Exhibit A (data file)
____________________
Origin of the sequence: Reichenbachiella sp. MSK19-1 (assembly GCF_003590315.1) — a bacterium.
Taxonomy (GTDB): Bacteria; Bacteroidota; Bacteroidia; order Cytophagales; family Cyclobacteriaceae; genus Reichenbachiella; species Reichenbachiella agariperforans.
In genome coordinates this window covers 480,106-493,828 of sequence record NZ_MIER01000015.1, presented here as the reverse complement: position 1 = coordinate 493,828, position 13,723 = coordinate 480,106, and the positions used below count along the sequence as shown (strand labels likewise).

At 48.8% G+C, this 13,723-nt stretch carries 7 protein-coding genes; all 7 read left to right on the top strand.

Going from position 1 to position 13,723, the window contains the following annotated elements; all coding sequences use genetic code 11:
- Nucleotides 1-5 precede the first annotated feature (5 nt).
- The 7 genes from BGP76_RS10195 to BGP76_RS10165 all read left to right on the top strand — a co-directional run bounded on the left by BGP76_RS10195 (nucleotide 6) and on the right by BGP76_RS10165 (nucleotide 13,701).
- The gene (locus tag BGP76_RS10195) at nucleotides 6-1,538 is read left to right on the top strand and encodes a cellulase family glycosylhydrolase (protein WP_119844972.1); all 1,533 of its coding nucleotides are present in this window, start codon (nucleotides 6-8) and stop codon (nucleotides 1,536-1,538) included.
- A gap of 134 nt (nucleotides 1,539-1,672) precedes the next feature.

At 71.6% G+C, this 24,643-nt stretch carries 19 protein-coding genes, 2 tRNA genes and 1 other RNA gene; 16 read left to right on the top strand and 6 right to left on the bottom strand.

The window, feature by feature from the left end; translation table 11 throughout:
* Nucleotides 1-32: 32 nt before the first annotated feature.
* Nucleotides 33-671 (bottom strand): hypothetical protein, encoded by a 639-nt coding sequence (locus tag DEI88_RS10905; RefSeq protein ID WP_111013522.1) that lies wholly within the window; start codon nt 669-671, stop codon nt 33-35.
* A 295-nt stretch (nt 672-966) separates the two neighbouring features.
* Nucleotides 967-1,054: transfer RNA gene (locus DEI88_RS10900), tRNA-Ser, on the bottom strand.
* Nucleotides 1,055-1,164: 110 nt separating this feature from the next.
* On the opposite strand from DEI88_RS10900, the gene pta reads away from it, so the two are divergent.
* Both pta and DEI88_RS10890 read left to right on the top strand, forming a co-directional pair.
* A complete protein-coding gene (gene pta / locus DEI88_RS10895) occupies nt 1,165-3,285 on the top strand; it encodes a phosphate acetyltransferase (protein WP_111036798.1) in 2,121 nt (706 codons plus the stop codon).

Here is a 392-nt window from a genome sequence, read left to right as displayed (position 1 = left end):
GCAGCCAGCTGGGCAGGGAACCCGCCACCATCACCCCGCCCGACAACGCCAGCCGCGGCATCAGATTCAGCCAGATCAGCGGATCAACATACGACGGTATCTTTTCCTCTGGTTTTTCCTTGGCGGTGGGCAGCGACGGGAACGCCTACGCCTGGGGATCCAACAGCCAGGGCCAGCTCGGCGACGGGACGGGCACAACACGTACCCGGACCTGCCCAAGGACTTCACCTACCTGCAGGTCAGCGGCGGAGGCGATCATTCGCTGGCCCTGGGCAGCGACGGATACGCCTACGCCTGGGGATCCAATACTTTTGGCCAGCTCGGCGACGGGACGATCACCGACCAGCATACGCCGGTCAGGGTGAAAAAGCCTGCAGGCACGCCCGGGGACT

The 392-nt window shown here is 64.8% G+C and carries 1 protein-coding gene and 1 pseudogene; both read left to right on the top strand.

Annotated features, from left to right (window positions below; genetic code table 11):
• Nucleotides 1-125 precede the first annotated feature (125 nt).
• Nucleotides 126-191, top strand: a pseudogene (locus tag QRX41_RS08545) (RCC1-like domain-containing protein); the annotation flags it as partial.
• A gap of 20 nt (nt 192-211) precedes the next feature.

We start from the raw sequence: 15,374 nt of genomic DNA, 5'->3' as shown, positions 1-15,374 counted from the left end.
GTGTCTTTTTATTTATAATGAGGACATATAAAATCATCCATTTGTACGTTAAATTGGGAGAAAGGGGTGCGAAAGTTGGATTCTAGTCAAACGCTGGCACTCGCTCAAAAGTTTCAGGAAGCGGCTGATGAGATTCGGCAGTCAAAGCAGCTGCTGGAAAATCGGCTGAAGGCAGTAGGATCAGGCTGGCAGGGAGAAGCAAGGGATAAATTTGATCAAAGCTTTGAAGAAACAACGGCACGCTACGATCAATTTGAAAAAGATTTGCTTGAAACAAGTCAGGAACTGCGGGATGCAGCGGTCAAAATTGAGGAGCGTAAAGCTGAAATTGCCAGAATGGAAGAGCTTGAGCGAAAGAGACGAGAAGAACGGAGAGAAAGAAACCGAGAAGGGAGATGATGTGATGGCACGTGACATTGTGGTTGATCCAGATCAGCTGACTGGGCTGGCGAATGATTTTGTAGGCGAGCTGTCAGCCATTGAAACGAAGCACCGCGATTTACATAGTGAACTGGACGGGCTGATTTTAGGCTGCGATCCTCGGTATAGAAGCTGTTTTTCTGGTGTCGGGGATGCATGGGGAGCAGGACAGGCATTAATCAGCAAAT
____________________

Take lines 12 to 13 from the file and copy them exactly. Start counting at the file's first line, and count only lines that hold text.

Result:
* Nucleotides 1-32: 32 nt before the first annotated feature.
* Nucleotides 33-671 (bottom strand): hypothetical protein, encoded by a 639-nt coding sequence (locus tag DEI88_RS10905; RefSeq protein ID WP_111013522.1) that lies wholly within the window; start codon nt 669-671, stop codon nt 33-35.